1. Isolate surgical site from contaminated areas with an impermeable barrier
  2. Provide a sterile working area  

Draping materials

  • ideal barrier material is impermeable, easy to sterilize and economical 
  • two basic types:  Cloth (woven) or Disposable (nonwoven)

Cloth (woven)

Cloth (woven)

  •  typically cotton muslin
  • tightness of weave is measured in threads per square inch
    • the higher the number, the tighter the weave and the better the barrier
    • 140 threads per square inch: not  effective barrier (pore size too big)
    • 270 threads per square inch: effective if dry but bacteria can penetrate when wet unless treated with water resistant coating
  • reusable
  • economical depending on cost of laundering

Disposable (nonwoven)

Disposable (nonwoven)

  • made from regenerated cellulose, wood pulp, polyesters, synthetic polymer fibers or combinations
  • effectiveness of barrier varies with product
  • generally only those reinforced with plastic or polyethylene film are impermeable
  • convenient but usually more expensive (depends on labour costs) 

Opening packs

  • Sterile packs contain surgical drapes, instruments, gowns and gloves
  • Sterile packs are double wrapped in cloth to increase storage life
    • Only sterile 24 hours if single cloth wrap
    • Sterile 3 weeks if double cloth wrap
    • sterile as long as wrapping intact (no holes) if sealed in plastic
  • Opened by non-sterile person
  • Both wraps opened touching only outside so a sterile field is created
  • Extras are opened and tossed into center of sterile field without reaching over the field 
    Explanation:  Prevents bacteria and skin flakes from the person from falling on the sterile field contaminating it
  • Once opened, the peripheral 5 cm in contact with a nonsterile surface is considered contaminated as well as anything below the table edge

Draping site

For a surface to remain sterile, it must not be touched by a contaminated surface  

Protect your gloves - if they touch a contaminated surface they must be changed


    • fold them inside edges of a sterile drape when draping

    • otherwise keep gloves visible

  • Avoid shaking the drapes (harder to control edges and creates excess air currents)

  • Keep drapes above your waist (inside surgeon's sterile zone)

  • Don't reach over the table to drape the far side; walk to other side of table to place the drape (can contaminate gown or drape as lean over)

  • Place drapes where they will ultimately lie - do NOT move drape closer to the surgical field as bacteria and dirt from the haired region are pulled toward your sterile field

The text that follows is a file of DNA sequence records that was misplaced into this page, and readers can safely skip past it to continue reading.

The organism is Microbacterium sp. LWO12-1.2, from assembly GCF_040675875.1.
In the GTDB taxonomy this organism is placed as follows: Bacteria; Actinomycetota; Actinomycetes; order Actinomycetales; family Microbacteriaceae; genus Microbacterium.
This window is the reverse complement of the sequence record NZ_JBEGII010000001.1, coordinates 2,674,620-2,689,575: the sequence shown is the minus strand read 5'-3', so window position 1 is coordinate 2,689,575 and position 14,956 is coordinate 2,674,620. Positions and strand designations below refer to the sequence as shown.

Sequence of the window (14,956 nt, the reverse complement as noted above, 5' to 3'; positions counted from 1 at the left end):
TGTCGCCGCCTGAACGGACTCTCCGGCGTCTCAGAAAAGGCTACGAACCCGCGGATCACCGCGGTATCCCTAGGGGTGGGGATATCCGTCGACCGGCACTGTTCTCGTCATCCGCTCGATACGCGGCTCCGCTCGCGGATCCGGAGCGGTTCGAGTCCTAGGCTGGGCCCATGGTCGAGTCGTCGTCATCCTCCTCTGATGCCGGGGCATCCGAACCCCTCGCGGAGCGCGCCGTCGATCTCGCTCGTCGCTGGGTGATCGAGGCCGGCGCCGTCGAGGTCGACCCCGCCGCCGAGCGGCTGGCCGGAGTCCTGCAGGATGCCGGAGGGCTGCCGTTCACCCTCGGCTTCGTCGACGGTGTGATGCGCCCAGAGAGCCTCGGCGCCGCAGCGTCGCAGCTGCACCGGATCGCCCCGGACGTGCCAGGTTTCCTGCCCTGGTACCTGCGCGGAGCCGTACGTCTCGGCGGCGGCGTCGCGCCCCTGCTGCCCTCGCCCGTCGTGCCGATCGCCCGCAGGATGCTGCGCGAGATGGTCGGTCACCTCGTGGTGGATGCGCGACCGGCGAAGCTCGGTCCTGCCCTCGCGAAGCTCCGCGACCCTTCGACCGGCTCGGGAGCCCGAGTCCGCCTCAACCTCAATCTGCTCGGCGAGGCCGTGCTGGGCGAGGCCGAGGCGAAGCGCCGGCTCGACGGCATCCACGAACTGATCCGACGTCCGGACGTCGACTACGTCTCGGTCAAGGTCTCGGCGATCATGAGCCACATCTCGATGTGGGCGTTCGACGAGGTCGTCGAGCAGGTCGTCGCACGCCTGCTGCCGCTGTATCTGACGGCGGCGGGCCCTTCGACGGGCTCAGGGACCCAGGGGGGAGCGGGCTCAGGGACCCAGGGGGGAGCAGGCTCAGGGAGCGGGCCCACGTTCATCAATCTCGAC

“Ground” or “square” drapes

    • generally drapes are applied along each side of a square containing the proposed incision and the immediate surrounding area
    • isolates incision area from the unprepped areas
    • Drapes should be large enough to cover the animal and table

Slit drape (or laparotomy drape)

    • Second layer of drapes
    • Should provide an effective barrier to fluids (ie. treated with water repellent or plastic reinforced)
      • want to see water bead on surface
    • Slit in center that is placed over the proposed incision site
    • Covers the entire field with a single drape
  • additional drapes are applied as necessary to ensure the entire animal and table is covered by two layers of drapes

Draping table

  • All the instruments and supplies required for the procedure should be within easy reach
    • entire table should be covered
    • second layer should be waterproof
    • organized so instruments and supplies are quickly available


  1. Large instrument table
    • rolled close to the patient
    • organized so that instruments and supplies are within easy reach
  2. Mayo stand 
    • Small movable table that can be moved over surgical field to ensure easy access to instruments
    • useful for simple procedures with minimal instruments and supplies
    • draping
      • covered by “pillow case” to minimize contamination from underneath
      • second drape should be waterproof
      • covering towel gives stable surface

Sterile field

Surgical Image Table

  • peripheral 5 cm edge in contact with a non-sterile surface is considered contaminated because may have touched a nonsterile surface
  • anything below the table edges is considered contaminated as good chance may have had contact with a non-sterile surface or a person
  • If you can't see it → it should be considered contaminated